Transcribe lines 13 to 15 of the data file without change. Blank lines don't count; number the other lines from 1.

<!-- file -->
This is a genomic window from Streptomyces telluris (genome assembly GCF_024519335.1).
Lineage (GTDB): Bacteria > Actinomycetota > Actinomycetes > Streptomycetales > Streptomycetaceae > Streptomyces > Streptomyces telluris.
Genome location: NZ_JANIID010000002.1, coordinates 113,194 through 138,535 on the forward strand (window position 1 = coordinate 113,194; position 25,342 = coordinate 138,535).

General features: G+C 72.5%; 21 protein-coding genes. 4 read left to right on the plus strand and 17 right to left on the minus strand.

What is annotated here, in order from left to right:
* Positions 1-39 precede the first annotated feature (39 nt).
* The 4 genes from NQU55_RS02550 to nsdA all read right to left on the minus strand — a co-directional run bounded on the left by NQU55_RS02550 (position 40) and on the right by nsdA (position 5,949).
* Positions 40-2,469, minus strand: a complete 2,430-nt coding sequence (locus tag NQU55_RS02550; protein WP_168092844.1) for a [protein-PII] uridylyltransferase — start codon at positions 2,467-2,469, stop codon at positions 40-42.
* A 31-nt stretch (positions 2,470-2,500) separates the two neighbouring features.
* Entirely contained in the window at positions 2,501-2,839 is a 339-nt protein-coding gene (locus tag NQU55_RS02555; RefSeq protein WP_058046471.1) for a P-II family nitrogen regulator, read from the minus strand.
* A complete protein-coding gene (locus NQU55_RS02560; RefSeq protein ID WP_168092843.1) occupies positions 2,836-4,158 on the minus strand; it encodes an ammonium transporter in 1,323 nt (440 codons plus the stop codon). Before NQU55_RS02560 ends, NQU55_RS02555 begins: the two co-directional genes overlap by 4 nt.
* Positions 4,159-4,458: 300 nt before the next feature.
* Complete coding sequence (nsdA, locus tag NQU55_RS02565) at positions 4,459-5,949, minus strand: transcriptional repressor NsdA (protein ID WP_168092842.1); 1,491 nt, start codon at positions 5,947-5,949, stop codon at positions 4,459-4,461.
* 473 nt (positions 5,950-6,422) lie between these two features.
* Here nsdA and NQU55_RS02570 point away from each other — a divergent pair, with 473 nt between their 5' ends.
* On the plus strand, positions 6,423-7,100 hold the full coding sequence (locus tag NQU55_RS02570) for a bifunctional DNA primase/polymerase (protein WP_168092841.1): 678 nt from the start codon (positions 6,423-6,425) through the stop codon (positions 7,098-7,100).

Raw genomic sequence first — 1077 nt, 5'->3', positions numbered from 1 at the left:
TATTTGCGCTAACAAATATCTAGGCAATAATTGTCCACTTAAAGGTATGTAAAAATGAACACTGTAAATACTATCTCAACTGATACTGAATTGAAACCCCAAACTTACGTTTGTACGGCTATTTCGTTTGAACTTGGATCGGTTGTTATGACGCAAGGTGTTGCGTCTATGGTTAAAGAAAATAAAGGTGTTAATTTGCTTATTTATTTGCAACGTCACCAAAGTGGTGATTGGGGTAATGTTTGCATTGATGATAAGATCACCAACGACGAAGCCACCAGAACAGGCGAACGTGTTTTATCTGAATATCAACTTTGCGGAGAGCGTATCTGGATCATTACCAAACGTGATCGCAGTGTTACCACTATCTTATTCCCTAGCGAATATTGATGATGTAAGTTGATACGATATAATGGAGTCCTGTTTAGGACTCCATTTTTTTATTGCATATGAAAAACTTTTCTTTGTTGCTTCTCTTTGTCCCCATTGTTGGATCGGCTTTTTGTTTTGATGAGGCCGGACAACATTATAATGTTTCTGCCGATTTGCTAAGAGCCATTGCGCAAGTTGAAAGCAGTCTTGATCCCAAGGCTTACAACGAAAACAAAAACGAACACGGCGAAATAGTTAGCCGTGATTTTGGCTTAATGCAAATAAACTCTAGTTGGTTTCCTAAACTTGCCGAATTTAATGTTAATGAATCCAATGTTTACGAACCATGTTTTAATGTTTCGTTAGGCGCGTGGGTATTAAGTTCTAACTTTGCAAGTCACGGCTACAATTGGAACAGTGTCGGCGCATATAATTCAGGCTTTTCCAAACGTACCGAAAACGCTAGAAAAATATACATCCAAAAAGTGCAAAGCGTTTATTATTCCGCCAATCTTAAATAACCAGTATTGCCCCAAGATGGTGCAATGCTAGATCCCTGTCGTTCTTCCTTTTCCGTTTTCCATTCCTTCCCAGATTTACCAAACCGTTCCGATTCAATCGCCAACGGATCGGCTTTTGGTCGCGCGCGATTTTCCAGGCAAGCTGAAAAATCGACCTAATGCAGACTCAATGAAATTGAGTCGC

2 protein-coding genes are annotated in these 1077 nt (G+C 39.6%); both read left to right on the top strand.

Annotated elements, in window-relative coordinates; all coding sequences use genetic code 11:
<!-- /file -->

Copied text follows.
* Complete coding sequence (nsdA, locus tag NQU55_RS02565) at positions 4,459-5,949, minus strand: transcriptional repressor NsdA (protein ID WP_168092842.1); 1,491 nt, start codon at positions 5,947-5,949, stop codon at positions 4,459-4,461.
* 473 nt (positions 5,950-6,422) lie between these two features.
* Here nsdA and NQU55_RS02570 point away from each other — a divergent pair, with 473 nt between their 5' ends.